7. Thank you for your thoughts on this, Big Al. For me, sending books to potential reviewers is part of doing business as a writer. If a serious reviewer or dedicated book blogger asks for a book, I’ll gladly send one. And then it takes however long it takes. Sure, I’ve parted with books and never seen reviews, but life’s too short and it’s not worth the bother or worth compromising my professionalism to complain. The next time, as you’ve said, I’ll do more research. As for the reviews….look, I ASKED for this. Because I’ve chosen to publish, the world gets to say what it wants. I cringe when I see those public battles over reviews. It’s not good for any of us.

  8. Thanks for a great piece, Al.

    I’m always grateful to anyone who reads my work and posts a review, no matter how long it takes them to get around to it. And yes, as far as I’m concerned, the #1 rule of thumb on teh intarwebz is: Always act like a professional.

  9. Hi Big Al,
    Constructive criticism is a gift to the writer. A nasty review will reflect on the reviewer, and to honor it with a rebuttal is useless and a waste of energy.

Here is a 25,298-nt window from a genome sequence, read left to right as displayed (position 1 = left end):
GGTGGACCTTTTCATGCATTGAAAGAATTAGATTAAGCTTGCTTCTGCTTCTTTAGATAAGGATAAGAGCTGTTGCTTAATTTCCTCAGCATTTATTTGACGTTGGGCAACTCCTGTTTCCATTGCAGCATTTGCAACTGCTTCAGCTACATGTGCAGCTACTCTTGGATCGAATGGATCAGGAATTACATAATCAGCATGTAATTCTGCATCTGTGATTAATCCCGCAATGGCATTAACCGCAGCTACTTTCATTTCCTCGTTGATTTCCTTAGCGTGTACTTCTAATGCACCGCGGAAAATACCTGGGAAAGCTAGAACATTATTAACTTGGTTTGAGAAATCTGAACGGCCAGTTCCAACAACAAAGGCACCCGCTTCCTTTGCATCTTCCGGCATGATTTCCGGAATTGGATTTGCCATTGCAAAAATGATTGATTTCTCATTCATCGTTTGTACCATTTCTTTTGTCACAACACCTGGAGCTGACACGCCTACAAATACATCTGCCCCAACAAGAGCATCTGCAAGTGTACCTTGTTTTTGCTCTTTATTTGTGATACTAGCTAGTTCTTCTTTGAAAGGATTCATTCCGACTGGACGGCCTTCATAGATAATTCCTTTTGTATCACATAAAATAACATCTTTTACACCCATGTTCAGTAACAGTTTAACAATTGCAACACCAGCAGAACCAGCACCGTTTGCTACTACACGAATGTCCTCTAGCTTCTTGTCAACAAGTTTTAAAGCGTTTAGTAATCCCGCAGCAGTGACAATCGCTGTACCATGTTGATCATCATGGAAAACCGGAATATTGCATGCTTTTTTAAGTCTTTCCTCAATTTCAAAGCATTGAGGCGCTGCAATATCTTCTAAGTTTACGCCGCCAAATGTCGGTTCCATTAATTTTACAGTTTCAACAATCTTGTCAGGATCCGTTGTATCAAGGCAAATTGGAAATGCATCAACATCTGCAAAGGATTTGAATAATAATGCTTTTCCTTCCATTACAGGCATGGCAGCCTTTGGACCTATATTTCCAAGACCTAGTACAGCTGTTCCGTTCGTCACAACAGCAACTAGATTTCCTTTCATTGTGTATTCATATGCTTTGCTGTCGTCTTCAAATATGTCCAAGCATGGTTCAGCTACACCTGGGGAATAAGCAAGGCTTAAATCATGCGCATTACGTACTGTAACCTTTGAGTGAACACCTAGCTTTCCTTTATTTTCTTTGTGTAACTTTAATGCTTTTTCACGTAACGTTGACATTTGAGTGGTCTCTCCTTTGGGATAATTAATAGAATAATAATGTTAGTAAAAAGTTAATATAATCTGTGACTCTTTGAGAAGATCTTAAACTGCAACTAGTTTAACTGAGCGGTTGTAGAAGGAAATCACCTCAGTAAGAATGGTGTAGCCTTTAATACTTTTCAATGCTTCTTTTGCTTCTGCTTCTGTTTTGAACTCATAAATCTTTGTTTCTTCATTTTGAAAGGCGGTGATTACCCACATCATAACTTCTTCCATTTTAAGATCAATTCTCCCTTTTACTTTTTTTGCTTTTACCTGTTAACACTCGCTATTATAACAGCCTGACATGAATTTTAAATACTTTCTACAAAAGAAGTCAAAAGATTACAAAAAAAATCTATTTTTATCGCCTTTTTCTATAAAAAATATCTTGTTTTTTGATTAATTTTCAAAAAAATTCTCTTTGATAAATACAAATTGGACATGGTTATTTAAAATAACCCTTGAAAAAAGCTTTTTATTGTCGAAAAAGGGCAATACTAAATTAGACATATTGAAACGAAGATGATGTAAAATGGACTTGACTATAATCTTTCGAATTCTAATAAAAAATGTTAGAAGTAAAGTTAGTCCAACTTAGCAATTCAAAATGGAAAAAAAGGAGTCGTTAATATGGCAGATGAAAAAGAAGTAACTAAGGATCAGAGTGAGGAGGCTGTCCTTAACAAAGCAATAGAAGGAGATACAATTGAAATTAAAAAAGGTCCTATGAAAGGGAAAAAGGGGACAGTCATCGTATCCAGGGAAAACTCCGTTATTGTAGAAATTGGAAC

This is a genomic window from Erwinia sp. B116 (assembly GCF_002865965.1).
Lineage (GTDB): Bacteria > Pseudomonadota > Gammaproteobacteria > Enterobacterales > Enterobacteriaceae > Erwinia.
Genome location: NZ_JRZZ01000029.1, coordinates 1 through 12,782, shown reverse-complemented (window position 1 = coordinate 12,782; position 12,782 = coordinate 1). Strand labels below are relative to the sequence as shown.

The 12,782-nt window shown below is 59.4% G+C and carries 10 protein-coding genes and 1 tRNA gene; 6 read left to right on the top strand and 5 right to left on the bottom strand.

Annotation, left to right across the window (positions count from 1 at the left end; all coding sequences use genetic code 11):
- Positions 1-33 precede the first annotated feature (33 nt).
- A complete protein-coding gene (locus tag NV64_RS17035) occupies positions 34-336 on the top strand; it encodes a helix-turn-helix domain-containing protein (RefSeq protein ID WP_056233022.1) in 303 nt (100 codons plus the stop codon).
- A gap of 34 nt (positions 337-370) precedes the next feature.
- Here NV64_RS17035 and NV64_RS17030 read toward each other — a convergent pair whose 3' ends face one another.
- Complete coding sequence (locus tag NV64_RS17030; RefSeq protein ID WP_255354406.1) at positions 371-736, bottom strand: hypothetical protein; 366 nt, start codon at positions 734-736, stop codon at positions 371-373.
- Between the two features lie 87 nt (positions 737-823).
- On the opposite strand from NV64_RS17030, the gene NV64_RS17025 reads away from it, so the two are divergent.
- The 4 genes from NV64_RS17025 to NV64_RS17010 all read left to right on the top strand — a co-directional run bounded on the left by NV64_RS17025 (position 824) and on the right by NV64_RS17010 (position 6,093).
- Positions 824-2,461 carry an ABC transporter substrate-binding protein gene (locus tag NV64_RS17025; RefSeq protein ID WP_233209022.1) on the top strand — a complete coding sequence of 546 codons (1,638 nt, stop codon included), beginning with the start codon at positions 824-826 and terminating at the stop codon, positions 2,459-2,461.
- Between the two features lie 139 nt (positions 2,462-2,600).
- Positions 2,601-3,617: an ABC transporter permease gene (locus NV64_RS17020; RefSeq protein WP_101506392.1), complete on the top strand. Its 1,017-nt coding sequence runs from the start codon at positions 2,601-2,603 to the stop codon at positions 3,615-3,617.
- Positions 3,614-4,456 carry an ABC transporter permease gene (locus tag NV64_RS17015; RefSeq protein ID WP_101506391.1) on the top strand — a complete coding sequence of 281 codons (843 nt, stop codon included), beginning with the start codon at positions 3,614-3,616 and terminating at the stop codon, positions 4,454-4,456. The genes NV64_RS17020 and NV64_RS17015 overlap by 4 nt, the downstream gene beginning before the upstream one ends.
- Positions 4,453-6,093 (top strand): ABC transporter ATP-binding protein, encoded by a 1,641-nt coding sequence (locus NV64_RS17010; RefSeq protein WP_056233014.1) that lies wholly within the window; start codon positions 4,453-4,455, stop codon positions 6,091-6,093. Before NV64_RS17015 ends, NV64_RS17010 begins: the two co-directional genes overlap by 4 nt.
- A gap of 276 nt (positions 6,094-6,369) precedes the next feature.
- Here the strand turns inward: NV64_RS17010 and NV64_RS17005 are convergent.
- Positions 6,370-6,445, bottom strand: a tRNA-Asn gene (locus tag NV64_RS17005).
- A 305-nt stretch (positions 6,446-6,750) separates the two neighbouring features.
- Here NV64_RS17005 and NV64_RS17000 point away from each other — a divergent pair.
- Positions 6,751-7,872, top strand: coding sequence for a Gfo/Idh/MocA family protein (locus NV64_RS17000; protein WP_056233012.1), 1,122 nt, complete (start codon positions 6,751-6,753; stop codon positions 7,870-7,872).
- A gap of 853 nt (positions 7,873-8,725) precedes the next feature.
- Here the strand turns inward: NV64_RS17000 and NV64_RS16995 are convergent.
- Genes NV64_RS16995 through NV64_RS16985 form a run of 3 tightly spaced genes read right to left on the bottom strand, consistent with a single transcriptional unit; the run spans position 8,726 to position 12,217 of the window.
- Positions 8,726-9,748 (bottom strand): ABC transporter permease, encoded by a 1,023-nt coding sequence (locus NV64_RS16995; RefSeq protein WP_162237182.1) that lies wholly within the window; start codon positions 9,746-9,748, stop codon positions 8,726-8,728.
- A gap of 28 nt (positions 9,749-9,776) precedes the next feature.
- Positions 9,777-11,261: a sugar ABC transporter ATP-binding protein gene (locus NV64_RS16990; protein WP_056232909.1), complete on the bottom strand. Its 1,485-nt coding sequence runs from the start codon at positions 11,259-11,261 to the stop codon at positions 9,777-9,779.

Lots of people misbehave on the Internet. It eventually catches up with them I have not sent books out to reviewers because I hear over and over how most of the real services won’t review unknown authors. Perhaps I will change my opinion when my next book comes out.
    Thanks for the informative post.

  10. And sometimes reviewers take the “if you can’t say something nice, don’t say anything at all” approach and choose not to publish a review at all rather than say that something sucked. So it’s possible that this author with her plethora of non-forthcoming reviews just isn’t a very good writer, and those bloggers are doing her a favour by not saying so publicly.

  11. I agree with the need for professionalism on both sides of the fence and I also agree with the comment about how what we put on the net is forever.

    Just recently I was trying some techie wizardry which involved doing searches on myself. I was pleasantly surprised at having so many of my blog posts come up but I was also a little daunted to realise that comments I made on other people’s posts were recorded forever more as well.

    I don’t write anything horrible in comments so that doesn’t worry me but I’ve always thought of those comments as little conversations that others are welcome to join but still, somehow more personal than formal posts. Finding that they’re recorded for posterity too makes me realise that the digital world is not quite like the real world. You really do have to watch every word you put out there.